Marc Schuster may not be a household name (yet), but he should be. I first came across his fiction and website a few months ago, and I have since become a fan of his work. Marc is an observant, funny, and extremely talented writer, and everyone should be reading his fiction. When he approached me a few weeks ago with an offer to read his forthcoming book, The Grievers, I couldn’t pass it up. Marc was also kind enough to submit to an interroga—err…interview. This is part one of my two-part talk with author Marc Schuster about his forthcoming book and his approach to writing.
Marc, before we get down to business, can you tell me something about yourself?
M.S.: By day, I’m a teacher. By night—well, I’m still a teacher. Most of my time, actually, is taken up with teaching. Not that I see this as a problem. I love teaching. But when I’m not teaching, I’m writing: fiction mostly, but I’ve also been known to offer commentary on popular culture and to review books at Small Press Reviews, a blog I started in 2007. My first book was a critical examination of Doctor Who called The Greatest Show in the Galaxy. Since then, I’ve branched out into fiction with two novels, The Singular Exploits of Wonder Mom and Party Girl and The Grievers, which will be available in May.
Book blurbs are nice, but how would you describe your new book, The Grievers?
M.S.: I’ve been telling people that The Grievers is a coming of age novel for a generation that’s still struggling to come of age. It’s about a group of friends who went to high school together and now have to come to grips with the suicide of a fellow classmate. At the same time, they’re also dealing with the fact that their alma mater is using the tragedy to turn a fast buck. I was lucky enough to have a few of my favorite writers offer advance praise for the book. My friend Kelly Simmons wrote that it reads “like a romp on a dark path somewhere between Dead Poet’s Society, Rushmore, and Office Space.” I think that about sums it up.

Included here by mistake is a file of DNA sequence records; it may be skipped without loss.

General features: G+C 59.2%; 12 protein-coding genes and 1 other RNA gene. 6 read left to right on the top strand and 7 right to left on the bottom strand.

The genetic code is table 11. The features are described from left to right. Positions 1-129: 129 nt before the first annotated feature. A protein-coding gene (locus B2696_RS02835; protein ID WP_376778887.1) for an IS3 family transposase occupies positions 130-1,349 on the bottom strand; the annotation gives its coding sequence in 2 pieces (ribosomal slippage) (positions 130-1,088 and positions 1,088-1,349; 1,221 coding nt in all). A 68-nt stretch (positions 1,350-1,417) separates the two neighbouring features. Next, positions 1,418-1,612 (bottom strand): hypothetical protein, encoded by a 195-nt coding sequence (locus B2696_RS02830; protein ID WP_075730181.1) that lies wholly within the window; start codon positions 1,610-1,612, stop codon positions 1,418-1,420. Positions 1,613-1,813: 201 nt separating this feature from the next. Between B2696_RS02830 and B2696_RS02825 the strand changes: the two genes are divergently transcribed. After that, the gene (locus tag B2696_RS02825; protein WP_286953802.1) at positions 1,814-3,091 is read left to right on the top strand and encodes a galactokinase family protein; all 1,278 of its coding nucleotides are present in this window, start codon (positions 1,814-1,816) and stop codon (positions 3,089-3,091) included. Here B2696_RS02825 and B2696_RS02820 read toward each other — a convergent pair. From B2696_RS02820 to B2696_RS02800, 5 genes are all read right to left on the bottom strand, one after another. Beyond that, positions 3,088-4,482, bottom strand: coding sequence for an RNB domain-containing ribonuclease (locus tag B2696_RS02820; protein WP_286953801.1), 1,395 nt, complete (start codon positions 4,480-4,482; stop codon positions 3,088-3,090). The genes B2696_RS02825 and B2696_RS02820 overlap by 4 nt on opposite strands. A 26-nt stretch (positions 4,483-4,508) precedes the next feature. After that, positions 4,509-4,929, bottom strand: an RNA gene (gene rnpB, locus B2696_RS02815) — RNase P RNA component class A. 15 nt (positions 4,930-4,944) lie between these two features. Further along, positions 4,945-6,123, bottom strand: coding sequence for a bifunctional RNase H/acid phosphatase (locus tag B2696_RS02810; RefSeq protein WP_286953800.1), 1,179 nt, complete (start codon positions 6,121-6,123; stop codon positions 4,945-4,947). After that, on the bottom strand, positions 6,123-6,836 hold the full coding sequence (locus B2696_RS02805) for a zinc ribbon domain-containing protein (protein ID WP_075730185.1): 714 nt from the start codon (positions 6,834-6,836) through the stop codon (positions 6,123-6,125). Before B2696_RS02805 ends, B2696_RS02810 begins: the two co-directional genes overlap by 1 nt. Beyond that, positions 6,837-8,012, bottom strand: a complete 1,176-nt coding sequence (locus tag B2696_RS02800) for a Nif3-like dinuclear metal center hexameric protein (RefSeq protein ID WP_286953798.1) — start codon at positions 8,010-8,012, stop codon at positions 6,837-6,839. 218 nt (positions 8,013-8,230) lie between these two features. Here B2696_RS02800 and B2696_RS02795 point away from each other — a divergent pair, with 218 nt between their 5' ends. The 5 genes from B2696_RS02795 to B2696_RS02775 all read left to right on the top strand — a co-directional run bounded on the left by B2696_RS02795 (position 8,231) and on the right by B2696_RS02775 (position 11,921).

The Grievers deals with the very serious issue of coping with the guilt of a friend’s suicide, but it is also a very funny book. How did you manage to walk that fine line of being humorous-yet-sensitive while not turning a serious topic into a crass joke?
M.S.: A huge part of it, I think, is never making the suicide itself into a joke. Billy Chin’s death is what triggers all of the other events in the narrative, and though I made fun of everything else while I was writing the novel, I kept Billy’s tragic demise off limits. One major reason for this is that Billy is based on a real person. A friend of mine did, in fact, commit suicide when I was about Charley’s age. The novel is a work of fiction, but writing it was, in some ways therapeutic, a way of working through my sadness and rage. I knew all along that I’d be dedicating the novel to my friend, and I was very aware that people who knew him would likely be reading it.
Intentional or not, characters in fiction almost always contain traits or personal experiences of the writer. In The Grievers, how much of you is in the main character and narrator Charley? Are any of Charley’s humorous, yet embarrassing stories yours?
M.S.: Probably more than I should admit. The more sentimental passages are actually closer to real-life experience than the humorous ones. About halfway through the novel, Charley starts to get a little misty about a time when he and his buddy, Neil, offered to drive a couple of—hmm—women of the night home after a barroom brawl. That really happened, or something quite like it. There was also a bit of silliness with a poster for a production of Bock and Harnick’s musical Fiorello! when I was in high school. But that’s about all I can divulge at the moment.
Writing humor is subjective and difficult, especially to make it look natural and effortless. In The Grievers, you manage to do both. Are you naturally a funny person, or do you have a secret to writing humor (assuming you want to share it)?